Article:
If CCGs are to be hailed a success, commissioners must lead alongside the people they are meant to help, not work against them


The local population is an asset, not a drawback, for commissioners

I wrote in my last column about a different form of leadership that focuses on collaboration, not ruthless ambition, to succeed. This has become all the more pertinent since 1 April when clinical commissioning groups came into play.

I know the whole notion of clinically led commissioning on such a large scale is controversial. I’ve had my own reservations − and been a vocal opponent on more than one occasion. Personally, I think a GP’s place is in the consulting room and in communities caring for patients, and working towards providing continuity of care.

But CCGs are here and now we need to examine the potential benefits they offer in order to sustain the excellence in patient care that we, as healthcare professionals, already provide.

Healthcare professionals − GPs included − should now have the leading role in making healthcare decisions that affect our local communities, but to make these decisions see the light of day, CCGs must be strong and united.

‘Strength and unity will come through working with and developing our communities’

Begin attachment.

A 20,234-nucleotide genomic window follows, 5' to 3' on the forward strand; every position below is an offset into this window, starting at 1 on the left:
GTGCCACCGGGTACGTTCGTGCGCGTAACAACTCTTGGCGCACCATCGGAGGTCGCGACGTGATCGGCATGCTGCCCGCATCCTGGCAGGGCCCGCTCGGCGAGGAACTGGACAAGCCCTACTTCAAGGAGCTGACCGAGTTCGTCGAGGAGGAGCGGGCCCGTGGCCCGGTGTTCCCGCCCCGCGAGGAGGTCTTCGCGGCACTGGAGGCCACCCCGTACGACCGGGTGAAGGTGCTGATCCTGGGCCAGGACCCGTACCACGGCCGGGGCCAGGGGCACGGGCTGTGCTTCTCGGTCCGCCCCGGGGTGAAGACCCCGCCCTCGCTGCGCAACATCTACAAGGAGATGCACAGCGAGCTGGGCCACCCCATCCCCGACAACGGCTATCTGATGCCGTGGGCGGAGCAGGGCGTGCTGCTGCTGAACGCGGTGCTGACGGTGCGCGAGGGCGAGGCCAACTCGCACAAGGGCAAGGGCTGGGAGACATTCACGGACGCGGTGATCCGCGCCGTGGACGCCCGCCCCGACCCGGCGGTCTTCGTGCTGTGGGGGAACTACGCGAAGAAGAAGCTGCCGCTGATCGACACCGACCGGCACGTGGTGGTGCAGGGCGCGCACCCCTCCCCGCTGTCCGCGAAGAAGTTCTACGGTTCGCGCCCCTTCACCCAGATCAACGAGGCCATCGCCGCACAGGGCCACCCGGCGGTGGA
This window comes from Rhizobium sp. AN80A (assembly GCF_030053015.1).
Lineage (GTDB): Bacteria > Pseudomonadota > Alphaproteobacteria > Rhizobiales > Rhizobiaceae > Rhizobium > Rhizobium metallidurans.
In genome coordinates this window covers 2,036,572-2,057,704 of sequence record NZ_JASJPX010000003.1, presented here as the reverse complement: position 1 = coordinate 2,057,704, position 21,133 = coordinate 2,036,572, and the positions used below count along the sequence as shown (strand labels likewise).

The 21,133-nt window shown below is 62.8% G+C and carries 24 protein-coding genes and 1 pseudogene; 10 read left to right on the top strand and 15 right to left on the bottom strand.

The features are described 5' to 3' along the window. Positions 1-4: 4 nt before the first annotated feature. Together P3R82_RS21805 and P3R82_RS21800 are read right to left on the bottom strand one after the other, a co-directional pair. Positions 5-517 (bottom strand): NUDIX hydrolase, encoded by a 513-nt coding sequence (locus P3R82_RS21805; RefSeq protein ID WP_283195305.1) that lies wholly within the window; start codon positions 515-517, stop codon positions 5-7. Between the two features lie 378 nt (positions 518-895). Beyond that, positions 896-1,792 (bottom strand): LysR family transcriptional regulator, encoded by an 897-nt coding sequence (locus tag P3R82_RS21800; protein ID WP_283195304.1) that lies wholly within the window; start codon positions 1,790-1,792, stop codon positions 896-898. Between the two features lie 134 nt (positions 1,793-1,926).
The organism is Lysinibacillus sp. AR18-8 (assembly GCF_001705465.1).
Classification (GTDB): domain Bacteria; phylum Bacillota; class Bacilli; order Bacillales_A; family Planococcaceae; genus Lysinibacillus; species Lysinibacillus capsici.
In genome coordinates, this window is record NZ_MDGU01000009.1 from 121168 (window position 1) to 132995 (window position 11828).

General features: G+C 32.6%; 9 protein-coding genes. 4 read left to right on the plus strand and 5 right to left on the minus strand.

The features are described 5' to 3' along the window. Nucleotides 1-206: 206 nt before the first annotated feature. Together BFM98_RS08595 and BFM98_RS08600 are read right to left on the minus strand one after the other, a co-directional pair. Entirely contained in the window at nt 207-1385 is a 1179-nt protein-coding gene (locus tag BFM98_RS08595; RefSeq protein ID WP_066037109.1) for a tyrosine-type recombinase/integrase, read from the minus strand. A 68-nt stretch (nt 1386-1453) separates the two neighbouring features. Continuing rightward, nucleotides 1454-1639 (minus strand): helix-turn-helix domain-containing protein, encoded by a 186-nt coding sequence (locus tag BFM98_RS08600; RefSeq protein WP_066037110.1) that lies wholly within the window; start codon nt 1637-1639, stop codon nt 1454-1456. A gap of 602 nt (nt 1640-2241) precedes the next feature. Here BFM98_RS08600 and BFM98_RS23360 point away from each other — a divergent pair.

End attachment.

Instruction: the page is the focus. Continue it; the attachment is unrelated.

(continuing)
Links need to be built between CCGs. Further integration of primary, secondary and social care needs to occur. And partnerships with other service sectors in society − education, housing and policing − must be developed.

Strength and unity will also come through working with and developing our communities; leading from within, not imposing ourselves from the rose-tinted windows of an ivory tower.

Community concerns

Why involve communities? Because we need to engage with the people we have been commissioned to serve. The local population is an asset not a drawback; providing answers, not creating problems.

The people in the community should have their say in what they think will make their society, their lives, better; be it health or education or housing.